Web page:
Related link: http://www.bsdcan.org/2005/
Being on the registration desk, I met up with Dan Langille early and loaded up my vehicle with wireless equipment, a printer, books, and registration stuff. There was barely room left for the driver, so Dan and I took off on foot after giving instructions to the driver.
9:00 came and went and still the stuff hadn’t arrived. After waiting a few minutes, we determined the vehicle was lost somewhere else on campus. Several geeks exchanged cell phone numbers and set off on foot. Within moments, the vehicle was spotted on the other side of campus, a new set of directions was given, and the vehicle was unloaded in record time so registration could proceed.
As with any conference, the hardest part is deciding which talk to attend. This year was particularly difficult as there were so many good talks to chose from.
The first talk I attended was Colin Percival’s Hyper-Threading Considered Harmful. While a highly technical talk in nature, Colin did a good job explaining what hyper-threading is and how the L1 and L2 cache can permit a side channel attack. Using OpenSSL and RSA as an example he walked through some of the mathematics and how exploit code could predict enough bits to factor a private key. He also discussed which systems are affected and some solutions to the problem. One quick fix is to disable hyper-threading which is the default FreeBSD approach.
During the break after the talk was the first author signing. Myself, Greg Lehey, Michael Lucas, Richard Bejtlich, Marshall Kirk McKusick and George Neville-Neil sat shoulder to shoulder to sign books. Proving the adage that writers are readers, there was a lot of book passing amongst the authors themselves as we signed copies of each others books. There is also a movie and several pictures of the autographing session and I’ll post the URL once they’re online.
BTW, this is the first time that Michael Lucas and I had met in person. If you enjoy his light-hearted writing style but haven’t met him yet, yes, he’s even wilder and crazier in person.
After break, I followed Richard Bejtlich to take in his talk which is also available on-line. Richard offers the clearest explanation I’ve seen on cvsup tags and when it is appropriate to use each. He walked through when and how to use binary updates. He then compared this method to manual patching (which sometimes requires a buildworld) and tracking the security branch. He compared the uname ouptuts of these three methods, making it easy to determine if and how a FreeBSD system has been kept up-to-date. He also demonstrated how to tunnel cvsup through ssh for scenarios where a firewall restricts outgoing TCP 5999.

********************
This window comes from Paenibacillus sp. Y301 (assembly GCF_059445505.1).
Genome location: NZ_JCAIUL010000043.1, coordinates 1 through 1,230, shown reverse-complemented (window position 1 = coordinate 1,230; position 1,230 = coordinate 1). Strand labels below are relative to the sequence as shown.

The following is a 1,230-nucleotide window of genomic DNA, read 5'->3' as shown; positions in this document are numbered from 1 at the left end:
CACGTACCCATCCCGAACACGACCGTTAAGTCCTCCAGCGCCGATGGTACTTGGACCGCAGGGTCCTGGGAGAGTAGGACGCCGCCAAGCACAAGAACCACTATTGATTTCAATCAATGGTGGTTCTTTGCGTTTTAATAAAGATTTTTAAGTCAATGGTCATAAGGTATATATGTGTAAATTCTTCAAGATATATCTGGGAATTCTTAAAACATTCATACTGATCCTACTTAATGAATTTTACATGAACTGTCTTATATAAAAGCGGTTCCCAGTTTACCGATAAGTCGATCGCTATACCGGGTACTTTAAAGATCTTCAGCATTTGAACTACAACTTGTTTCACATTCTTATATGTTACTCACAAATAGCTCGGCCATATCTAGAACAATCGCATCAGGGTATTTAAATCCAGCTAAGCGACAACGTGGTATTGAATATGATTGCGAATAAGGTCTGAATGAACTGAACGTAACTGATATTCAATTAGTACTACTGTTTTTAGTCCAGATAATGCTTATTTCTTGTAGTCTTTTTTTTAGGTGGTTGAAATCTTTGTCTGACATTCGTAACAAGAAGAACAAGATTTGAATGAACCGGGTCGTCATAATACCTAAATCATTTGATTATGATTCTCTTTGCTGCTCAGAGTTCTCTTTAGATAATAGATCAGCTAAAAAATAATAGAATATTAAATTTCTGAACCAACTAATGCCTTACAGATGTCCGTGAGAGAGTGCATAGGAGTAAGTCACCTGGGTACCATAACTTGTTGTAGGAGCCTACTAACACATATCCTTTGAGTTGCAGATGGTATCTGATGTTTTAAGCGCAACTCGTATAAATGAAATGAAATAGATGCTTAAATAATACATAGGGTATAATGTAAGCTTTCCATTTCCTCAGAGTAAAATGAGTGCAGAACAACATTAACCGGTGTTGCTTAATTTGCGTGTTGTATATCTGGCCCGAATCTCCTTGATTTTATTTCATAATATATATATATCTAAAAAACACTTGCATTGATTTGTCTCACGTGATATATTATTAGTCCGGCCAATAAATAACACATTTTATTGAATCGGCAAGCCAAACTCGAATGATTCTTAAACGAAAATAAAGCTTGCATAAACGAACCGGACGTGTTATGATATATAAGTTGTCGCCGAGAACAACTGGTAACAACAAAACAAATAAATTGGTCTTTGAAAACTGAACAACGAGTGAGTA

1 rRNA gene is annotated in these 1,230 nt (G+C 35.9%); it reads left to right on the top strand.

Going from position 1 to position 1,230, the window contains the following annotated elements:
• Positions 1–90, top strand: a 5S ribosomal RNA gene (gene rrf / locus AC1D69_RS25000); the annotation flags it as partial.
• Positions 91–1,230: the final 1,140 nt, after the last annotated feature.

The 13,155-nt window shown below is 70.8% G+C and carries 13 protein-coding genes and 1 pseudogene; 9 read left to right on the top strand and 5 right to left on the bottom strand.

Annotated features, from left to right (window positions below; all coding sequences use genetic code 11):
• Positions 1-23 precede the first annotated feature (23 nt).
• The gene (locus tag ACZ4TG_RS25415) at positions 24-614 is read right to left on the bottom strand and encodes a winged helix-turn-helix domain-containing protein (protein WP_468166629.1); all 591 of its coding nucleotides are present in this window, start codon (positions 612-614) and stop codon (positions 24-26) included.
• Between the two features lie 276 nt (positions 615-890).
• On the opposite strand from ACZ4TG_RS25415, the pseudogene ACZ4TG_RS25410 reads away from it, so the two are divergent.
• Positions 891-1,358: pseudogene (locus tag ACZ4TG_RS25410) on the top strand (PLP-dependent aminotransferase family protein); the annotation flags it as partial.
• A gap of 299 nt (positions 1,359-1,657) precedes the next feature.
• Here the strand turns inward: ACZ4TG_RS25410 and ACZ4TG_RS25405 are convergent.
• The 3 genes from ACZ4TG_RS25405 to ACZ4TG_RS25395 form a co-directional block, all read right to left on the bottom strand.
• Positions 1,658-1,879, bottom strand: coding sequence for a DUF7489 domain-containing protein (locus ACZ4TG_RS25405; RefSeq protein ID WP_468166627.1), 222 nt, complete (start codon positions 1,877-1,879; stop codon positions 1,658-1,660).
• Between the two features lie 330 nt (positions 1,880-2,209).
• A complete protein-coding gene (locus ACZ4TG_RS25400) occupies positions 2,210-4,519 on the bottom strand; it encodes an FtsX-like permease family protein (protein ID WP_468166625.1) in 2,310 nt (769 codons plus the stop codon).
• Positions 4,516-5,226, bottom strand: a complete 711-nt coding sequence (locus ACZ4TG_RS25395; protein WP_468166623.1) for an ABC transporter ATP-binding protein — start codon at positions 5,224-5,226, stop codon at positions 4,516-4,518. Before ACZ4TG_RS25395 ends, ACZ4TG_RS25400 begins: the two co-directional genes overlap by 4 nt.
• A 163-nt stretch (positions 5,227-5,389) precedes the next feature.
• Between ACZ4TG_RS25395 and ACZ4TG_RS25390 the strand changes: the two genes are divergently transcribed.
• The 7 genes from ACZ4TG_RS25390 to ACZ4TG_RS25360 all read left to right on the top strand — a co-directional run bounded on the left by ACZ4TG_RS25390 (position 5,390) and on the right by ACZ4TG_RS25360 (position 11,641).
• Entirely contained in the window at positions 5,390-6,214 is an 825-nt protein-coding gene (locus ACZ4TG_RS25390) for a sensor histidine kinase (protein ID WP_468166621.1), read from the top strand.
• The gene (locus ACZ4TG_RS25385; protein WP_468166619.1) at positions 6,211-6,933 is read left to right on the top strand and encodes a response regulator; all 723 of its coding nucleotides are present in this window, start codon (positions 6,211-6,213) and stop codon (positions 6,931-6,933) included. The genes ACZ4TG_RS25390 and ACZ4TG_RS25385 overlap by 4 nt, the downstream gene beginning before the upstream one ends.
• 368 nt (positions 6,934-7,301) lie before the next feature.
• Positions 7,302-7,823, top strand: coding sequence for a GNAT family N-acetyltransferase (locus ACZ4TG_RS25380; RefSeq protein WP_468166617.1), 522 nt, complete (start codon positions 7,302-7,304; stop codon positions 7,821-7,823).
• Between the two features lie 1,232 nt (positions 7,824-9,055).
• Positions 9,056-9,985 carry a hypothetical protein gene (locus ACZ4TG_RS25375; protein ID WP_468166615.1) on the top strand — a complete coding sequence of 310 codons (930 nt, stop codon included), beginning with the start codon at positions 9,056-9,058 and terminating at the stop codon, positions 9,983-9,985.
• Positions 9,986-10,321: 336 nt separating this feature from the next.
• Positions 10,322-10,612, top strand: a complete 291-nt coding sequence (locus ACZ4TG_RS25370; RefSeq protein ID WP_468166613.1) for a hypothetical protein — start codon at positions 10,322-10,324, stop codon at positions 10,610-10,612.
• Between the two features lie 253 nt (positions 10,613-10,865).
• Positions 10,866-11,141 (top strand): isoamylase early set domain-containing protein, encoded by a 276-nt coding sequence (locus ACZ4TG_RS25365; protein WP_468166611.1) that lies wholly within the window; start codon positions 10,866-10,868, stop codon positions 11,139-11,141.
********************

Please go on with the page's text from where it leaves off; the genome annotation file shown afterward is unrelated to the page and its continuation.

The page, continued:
At lunch, I had a chance to meet up with the other members of the BSD Certification group which were also attending BSDCan. While we spend a lot of time exchanging emails and working together using IRC, this is the first chance that several of us had met in person.
After lunch, I took in Sam Leffler’s talk on FreeBSD Wireless Networking Support. This was another highly technical talk but Sam started it out by getting everyone up to speed on the various 802.11 technologies and the various wireless acronyms. He went through the goals of the project, what work has been done so far and what work is planned for the future.
The final talk of the day was der Mouse’s live network backup. This started out as some code he created to provide realtime image backups of his own systems. The current implementation provides some crypto (though an ssh tunnel would be more secure), works through NAT and supports partition sizes up to 2 TB in size. It currently runs on NetBSD 1.x and 2.0 but should be trivial to port. He described his future goals. The audience also suggested some improvements and alternate implementations. It will be interesting to watch as this code matures and is ported to other systems.
The day ended with several BOFs. I led the BSD Certification Group BOF and was joined by Dan Langille, Richard Bejtlich, George Rosamond, Jim Brown and Marc Spitzer. After introducing ourselves and the goals of the group, the floor was opened to audience questions and feedback. There was a very good discussion on how to make the certification credible to employers. It was clear that a testing process that requires experience and the ability to troubleshoot is important. We also discussed the ongoing survey and encouraged everyone to start discussing certification within their own projects and communities. This BOF was recorded and I’ll post the URL once the recording is online.
That evening we went enmasse to the Hard Rock Cafe for some eats and suds. I sat with Robert Bernier, Shawn from Drummondville and Beth Lynn from Pittsburgh. We had an interesting discussion on women in IT and what it is like to work in a male dominated environment. After sharing an ice cream sundae large enough to feed a family of 4, we waddled our way home to get ready for another conference day.